Friday, March 24, 2017

Old Time Repair Shops

When I was growing up, television was relatively new, and was a substantial investment, a fair portion of a weekly paycheck.  TV repair shops littered the landscape.  Indeed, my own father fixed TVs for a while in the family storeroom.  He put up a bench and made a little side money fixing television sets.

Those old repair shops have gone the way of the dodo bird.  Foe rhe most part, consumer electronics are disposable; if something breaks, you throw it away and buy another.  The time of fixing TVs is long gone.  But, there are still a couple of old-time repair shops around that can do stuff that was once the province of any good electronic repair shop.

One such repairman is a guy I'll call Ricky.  Ricky runs a repair shop that specializes in audio=visual equipment for a local governmental agency.  When I have an issue, Ricky is the easy answer.  He doesn't always tell me what I want to hear, but he'll give me the straight scoop.  Ricky likes old guns, so we trade expertise and talk about the time when things got fixed, rather than thrown away.

You'll remember earlier this week, when I bought my portable PA system.  I showed it to RIcky, and he noticed the two plugs on the back of the unit for attaching it to a battery for 12 volt power.  He told me about a shop downtown that sold little electronic parts.  "Go there and get two banana plugs and two battery clips.  Come back here and we'll build a power cord so that you can hook it to a battery."

So, I went to this shop he told me about.  Stepping in through the door was like stepping back 40 years. Dusty, musty, lots of shelves and bins.  I found the proprietor and told him what I was looking for.  "Ricky sent me."

"Okay", he said and started looking in bins.  In just a few minutes he had found banana plugs, one red, one black, but he was having trouble finding battery clips.  Then he remembered that he was using them as clamps for a gluing project.  He disappeared into the back of the shop and returned in just a minute, with two battery clips, one red, one black.  I gave him a $10.00 bill and out the door.

At Ricky's shop the next morning, Ricky plugged in his soldering iron and let it heat while he found a piece os suitable scrap wire.  In ten mites, he had soldered the banana plugs on one end and the battery clips on the other.  In the space of an couple of hours, I had a custom made, professionally crafted power cable for my PA system.

I didn't have to wait on Amazon, or go to a box store wondering if I could find what I needed, just talk to two old craftsmen who knew their business.  In many ways it was like stepping back into my grandfather's shop, or my Dad's shop.  When we lose these guys, either trhough the economy, or normal mortality, the country will have lost a treasure.


Anonymous said...

Fixing things is a lost art, as is building things.

I saw a TV commercial last weekend that nearly made me throw something at the TV. It was for an insurance company, and featured a middle aged woman and her 20-something son, and she said "(insurance company name) rescued him with their roadside assistance when he got a flat tire at midnight." My reply was "Shame on you for sending him out in his own car without making sure he knew how to change a (expletive deleted) tire instead of waiting for someone more competent to show up!"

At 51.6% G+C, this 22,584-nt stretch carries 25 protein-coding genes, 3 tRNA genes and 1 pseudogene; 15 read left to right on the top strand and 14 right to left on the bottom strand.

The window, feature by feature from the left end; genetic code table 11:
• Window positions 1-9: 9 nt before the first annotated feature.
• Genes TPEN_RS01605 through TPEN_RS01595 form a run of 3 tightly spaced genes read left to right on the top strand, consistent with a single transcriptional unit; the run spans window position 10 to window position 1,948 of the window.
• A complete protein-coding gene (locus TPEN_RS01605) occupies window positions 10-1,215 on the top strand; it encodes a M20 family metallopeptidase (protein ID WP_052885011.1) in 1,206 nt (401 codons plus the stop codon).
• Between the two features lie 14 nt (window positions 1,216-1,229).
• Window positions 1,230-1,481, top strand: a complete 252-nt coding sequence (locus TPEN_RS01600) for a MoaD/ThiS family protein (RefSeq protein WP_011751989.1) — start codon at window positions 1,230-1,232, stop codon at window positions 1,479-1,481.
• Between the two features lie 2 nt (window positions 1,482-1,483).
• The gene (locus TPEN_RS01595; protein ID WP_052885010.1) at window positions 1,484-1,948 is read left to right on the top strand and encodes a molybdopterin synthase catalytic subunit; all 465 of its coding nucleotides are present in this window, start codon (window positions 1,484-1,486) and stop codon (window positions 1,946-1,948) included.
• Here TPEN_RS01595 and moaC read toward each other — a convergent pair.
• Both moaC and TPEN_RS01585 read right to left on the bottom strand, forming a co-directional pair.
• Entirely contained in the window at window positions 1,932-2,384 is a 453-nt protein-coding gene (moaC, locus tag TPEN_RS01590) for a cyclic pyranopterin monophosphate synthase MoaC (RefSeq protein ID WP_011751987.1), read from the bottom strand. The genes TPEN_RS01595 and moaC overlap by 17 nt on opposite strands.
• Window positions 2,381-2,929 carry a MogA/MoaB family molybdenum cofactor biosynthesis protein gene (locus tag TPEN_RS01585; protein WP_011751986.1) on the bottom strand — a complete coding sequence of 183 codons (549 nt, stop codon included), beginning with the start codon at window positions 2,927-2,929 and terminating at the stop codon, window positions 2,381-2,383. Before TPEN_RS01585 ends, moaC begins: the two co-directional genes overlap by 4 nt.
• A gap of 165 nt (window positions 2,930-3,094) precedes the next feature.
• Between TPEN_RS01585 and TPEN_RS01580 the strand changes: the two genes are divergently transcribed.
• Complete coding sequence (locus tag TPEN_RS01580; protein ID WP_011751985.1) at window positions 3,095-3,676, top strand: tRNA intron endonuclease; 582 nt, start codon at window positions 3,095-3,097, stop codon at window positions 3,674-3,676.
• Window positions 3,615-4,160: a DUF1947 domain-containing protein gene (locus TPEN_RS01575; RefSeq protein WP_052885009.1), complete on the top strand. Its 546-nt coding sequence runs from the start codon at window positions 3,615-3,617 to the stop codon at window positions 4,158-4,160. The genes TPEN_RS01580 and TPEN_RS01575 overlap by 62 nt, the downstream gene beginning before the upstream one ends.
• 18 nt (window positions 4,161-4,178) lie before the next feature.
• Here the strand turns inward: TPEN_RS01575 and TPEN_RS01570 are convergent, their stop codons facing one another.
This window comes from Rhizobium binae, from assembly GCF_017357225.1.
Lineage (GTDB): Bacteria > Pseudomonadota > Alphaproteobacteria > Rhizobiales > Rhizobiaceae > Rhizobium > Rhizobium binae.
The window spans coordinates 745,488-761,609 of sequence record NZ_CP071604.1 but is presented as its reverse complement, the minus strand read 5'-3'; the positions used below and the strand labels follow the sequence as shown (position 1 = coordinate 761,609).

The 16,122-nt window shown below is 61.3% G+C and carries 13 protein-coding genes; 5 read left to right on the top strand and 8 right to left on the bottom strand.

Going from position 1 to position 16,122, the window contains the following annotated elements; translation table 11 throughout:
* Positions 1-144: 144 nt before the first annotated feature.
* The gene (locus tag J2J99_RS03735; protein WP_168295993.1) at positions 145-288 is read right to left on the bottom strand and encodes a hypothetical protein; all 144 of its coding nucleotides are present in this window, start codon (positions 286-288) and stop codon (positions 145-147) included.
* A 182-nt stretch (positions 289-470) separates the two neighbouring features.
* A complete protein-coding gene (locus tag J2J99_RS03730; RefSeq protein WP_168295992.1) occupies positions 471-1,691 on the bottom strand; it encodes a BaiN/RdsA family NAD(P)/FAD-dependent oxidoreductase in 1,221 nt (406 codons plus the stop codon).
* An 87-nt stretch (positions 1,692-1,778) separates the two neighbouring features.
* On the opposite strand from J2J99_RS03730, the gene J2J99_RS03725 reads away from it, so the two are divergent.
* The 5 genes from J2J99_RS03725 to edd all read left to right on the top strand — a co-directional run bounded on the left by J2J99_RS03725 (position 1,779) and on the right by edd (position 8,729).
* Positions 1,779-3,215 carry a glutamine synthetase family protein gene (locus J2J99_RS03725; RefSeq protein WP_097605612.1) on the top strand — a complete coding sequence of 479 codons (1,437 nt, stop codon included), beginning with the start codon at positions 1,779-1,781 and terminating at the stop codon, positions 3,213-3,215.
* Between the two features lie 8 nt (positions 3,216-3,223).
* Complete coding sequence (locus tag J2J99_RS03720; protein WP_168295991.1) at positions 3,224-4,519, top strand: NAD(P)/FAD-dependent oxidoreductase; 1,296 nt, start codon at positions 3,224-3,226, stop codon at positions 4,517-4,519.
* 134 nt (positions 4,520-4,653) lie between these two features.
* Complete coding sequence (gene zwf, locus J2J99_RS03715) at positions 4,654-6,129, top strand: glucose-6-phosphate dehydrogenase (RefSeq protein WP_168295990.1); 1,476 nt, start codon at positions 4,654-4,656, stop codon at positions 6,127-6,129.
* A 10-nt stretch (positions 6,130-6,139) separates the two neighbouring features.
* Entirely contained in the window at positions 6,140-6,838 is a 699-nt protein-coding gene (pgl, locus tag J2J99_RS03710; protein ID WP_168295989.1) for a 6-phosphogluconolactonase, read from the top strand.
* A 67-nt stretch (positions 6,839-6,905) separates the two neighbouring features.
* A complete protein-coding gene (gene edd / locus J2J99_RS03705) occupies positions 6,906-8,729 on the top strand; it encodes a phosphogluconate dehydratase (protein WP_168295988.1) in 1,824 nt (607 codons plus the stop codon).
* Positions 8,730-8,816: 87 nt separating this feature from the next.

My wife's friend at work was amazed, and I mean shocked, to learn that I'd changed a brake light bulb on my car. She said she takes it to the dealer when a bulb burns out. There was only one time I ever paid to have a bulb changed, we were on a trip and stopped for gas, the gas attendant told me I had a headlight out, and rather than get wet (it was raining) I let them do it. They just charged for the bulb and I tipped the guy a few bucks for doing it. Had there been a wait for someone to do it, I'd have gotten wet and done it myself.

Oh, regarding your earlier posting, I'm also from up North, in my case New Jersey.

Mark D

Bob said...

Remember when drug stores featured TV tube testing machines that allowed you to test the vacuum tubes from your TV so you knew which one needed to be replaced, and offered a supply of replacement tubes on a shelf below the testing board?

Old NFO said...

Radio Shack and Heathkit repair 'classes'... sigh

Jester said...

Mechanical and Electrical have continued to separate more and more exponentially.

Though consider this. To replace a headlight bulb in a 2009 Chevy Malibu requires The front bumper and a few other parts to be removed just to get at the headlight assembly. That is an "American" car.

Bryn, Isle of Anglesey, UK said...

My wifes uncle, prior to LCD/LED screens becoming mainstream, had a thriving TV/Electronic Goods repair business. When flat panels came along, he found that very few manufacturers were willing to make the circuit diagrams & parts list available to other than their "authorised repair agents".
It was quite remarkable how many apparently simple repairs regularly cost as much as buying a complete new unit..... from the shop run by the "repair agent" of course.....

Anonymous said...

@Jester: Well yeah, there are stupid things like that. My favorite was, IIRC, a mid-80's Chevy Celebrity which required you to pull the engine out to replace a spark plug. Yeah, some engineer should've been drawn and quartered for THAT one.

I drive a 2006 Jeep Liberty, replacing the headlight or fog light bulb requires removing the grill, which is held on by five clips, then it tips off. Then there's a screw holding the bulb in place. The whole thing takes ten minutes tops, five if which is spent trying to figure out where I left the (expletive deleted) screwdriver. The tail lights are even simpler, the first time took me longer because I didn't have a proper sized Torx driver so had to go get one (which now rides in the little pocket in the back of the Jeep).

Mark D